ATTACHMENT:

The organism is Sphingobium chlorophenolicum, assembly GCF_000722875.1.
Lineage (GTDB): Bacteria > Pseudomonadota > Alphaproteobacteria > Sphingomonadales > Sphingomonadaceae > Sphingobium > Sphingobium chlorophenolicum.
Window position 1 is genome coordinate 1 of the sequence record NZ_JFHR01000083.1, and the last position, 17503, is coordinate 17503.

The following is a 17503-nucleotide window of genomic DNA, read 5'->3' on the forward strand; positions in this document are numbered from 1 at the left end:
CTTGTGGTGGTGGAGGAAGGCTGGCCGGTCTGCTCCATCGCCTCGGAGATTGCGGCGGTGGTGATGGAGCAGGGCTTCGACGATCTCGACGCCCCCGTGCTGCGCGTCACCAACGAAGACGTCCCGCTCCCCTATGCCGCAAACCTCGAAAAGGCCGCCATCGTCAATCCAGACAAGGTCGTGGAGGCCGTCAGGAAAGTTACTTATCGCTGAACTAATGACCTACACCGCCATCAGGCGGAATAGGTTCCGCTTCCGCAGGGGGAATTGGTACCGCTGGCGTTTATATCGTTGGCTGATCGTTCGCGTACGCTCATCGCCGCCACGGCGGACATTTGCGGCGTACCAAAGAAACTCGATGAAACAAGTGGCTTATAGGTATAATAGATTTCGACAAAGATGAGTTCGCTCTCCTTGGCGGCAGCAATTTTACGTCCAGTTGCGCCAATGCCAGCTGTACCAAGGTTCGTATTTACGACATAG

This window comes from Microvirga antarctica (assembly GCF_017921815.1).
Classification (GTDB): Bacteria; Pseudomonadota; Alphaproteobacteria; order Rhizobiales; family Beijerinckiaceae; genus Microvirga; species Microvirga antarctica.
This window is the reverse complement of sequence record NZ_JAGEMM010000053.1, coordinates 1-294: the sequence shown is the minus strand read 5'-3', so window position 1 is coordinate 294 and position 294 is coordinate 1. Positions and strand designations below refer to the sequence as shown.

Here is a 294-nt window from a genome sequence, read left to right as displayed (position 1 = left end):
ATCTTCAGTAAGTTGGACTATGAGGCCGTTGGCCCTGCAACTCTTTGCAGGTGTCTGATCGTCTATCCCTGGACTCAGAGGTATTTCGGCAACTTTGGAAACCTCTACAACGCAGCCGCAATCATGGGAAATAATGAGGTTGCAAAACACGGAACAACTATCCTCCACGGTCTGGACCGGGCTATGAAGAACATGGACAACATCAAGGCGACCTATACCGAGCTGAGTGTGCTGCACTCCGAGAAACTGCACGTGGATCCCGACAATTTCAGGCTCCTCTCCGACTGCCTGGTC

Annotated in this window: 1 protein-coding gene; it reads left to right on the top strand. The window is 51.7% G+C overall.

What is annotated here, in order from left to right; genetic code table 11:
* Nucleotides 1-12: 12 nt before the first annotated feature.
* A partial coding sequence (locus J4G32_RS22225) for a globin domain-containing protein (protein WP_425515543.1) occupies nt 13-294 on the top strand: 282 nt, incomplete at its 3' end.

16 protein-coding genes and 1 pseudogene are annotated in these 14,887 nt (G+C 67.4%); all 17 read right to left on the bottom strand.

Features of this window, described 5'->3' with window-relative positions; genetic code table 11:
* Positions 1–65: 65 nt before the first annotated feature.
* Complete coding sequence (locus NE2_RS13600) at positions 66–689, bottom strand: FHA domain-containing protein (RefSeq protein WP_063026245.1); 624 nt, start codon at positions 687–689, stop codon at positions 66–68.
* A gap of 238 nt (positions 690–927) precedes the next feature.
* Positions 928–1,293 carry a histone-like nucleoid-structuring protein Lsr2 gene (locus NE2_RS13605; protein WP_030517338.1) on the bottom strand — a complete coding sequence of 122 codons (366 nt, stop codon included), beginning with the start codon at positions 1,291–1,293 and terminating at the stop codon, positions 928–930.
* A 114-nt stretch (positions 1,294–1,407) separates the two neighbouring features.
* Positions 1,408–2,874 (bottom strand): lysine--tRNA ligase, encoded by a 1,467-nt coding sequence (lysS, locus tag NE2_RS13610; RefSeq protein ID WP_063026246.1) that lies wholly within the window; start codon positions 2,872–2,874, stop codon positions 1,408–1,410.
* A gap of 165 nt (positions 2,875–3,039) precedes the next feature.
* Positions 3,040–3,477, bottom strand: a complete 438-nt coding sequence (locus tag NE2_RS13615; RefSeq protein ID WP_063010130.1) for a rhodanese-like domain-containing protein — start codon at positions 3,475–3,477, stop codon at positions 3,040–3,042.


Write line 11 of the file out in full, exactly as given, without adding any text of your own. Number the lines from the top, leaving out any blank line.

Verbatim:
Annotated in this window: 1 protein-coding gene; it reads left to right on the top strand. The window is 51.7% G+C overall.